The dining room table is by Luca Cipelletti, while chairs are by Katie Stout. The "doors" on the back wall, contributed by Charlap Hyman & Herrero, were inspired by identical doors in the firm's Los Angeles office.
Photo: Timothy Doyon / Courtesy of Friedman Benda

Step Inside the Incredible Life-Size Dollhouse at Friedman Benda

Galerie talks to Adam Charlap Hyman, whose firm collaborated on the buzzy exhibition

Top talents have come together at New York gallery Friedman Benda for an unusual project: a life-size dollhouse. Called “Blow Up,” the group show is guest curated by PIN-UP magazine founder and editor, Felix Burrichter, with the help of design firm Charlap Hyman & Herrero.

With a portfolio that includes a recent revamp of 56 Henry gallery for Cynthia Talmadge’s “1076 Madison,” the firm is gaining a reputation for transforming exhibitions into experiences. This time around, its contribution included cardboard moldings, draperies, carpets, and more that both fool the eye and lend a sense of whimsy.

For the show—on view through February 16—the gallery’s interior has been divided into a set of easily recognizable rooms, including a kitchen, bedroom, dining room, and nursery. Furnishings throughout come courtesy of designers like Camille Henrot, Katie Stout, Misha Kahn, the Campana Brothers, and Luca Cipelleti.

The dining room table is by Luca Cipelletti, while chairs are by Katie Stout. The “doors” on the back wall, contributed by Charlap Hyman & Herrero, were inspired by identical doors in the firm’s Los Angeles office. Photo: Timothy Doyon / Courtesy of Friedman Benda

Initially, getting artists and designers to buy into the concept seemed a bit out of reach. “There was an element of concern about how the artists in the show would take it,” Adam Charlap Hyman tells Galerie. “It crossed our minds that people might fear their work would be overshadowed by the exhibition.”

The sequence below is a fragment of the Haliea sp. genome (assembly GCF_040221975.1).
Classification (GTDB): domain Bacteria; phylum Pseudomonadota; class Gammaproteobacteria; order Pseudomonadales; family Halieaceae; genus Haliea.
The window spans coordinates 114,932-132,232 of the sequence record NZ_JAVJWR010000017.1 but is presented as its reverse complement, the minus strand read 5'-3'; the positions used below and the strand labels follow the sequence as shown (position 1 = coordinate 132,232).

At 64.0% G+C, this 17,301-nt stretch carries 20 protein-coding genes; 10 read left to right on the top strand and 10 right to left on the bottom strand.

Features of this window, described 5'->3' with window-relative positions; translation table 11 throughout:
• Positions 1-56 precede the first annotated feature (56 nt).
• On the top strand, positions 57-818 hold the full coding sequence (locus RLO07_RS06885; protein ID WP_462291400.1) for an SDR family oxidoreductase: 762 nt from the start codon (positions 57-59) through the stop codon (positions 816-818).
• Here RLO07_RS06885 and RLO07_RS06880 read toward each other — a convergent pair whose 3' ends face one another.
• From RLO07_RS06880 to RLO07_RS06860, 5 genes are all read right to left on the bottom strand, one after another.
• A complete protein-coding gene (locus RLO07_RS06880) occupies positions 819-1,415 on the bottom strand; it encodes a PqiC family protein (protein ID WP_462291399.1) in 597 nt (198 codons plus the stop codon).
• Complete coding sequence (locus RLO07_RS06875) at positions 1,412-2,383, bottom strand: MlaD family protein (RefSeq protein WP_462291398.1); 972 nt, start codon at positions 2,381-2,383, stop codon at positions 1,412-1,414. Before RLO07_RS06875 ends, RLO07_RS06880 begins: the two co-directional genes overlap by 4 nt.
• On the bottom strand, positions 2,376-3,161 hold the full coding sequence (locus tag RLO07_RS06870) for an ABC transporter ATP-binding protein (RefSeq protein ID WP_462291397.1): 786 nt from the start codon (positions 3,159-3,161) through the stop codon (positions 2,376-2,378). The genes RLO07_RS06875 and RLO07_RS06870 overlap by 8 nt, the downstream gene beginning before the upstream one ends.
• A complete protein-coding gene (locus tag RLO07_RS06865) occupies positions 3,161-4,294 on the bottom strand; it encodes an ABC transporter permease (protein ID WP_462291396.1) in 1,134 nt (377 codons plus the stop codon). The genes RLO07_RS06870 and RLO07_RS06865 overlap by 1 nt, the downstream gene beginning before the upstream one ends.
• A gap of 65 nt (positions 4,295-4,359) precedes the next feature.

Instead, he says, “the exhibition really brought something out in the pieces or at least helped to create an overarching dialogue. All of these pieces on their own don’t really look like they go together.”

One of the key challenges they faced was ensuring that the public would recognize the show as a serious art exhibition, Charlap Hyman explains. “There was concern on some level that it might be misconstrued as this silly, postmodern Museum of Ice Cream thing that was this vapid Instagram moment.”

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But reactions to the show have been overwhelmingly positive; the opening night was so packed that gallery visitors had to wait in line outside and were admitted only one at a time.

“That was really crazy,” Charlap Hyman recalls. “I didn’t expect that, but when you have a bunch of amazing artists and designers posting about it, it can become this crazy thing. I was trying to keep up with social media posts, but I can’t anymore. That’s been totally thrilling and pleasing.”

“Blow Up” is on view through February 16 at Friedman Benda, 515 West 26th Street, New York.  

Additional reporting by Rozalia Jovanovic.

The bedroom features a bed by Jonathan Trayte, bedding by Oona Brangam-Snell, and an all-felt cabinet by Gaetano Pesce. Photo: Timothy Doyon / Courtesy of Friedman Benda
Nickel-plated sofas by Shiro Kuramata face an Odd Matter coffee table in the living room, which also features a mirror by Misha Kahn. Photo: Timothy Doyon / Courtesy of Friedman Benda
A kitchen prototype by Wolfgang Laubersheimer is topped by a sculpture by BNAG. Photo: Timothy Doyon / Courtesy of Friedman Benda
A “dollhouse” in the nursery pokes fun at the exhibition, featuring illustrations of many of the pieces in the show. Photo: Timothy Doyon / Courtesy of Friedman Benda

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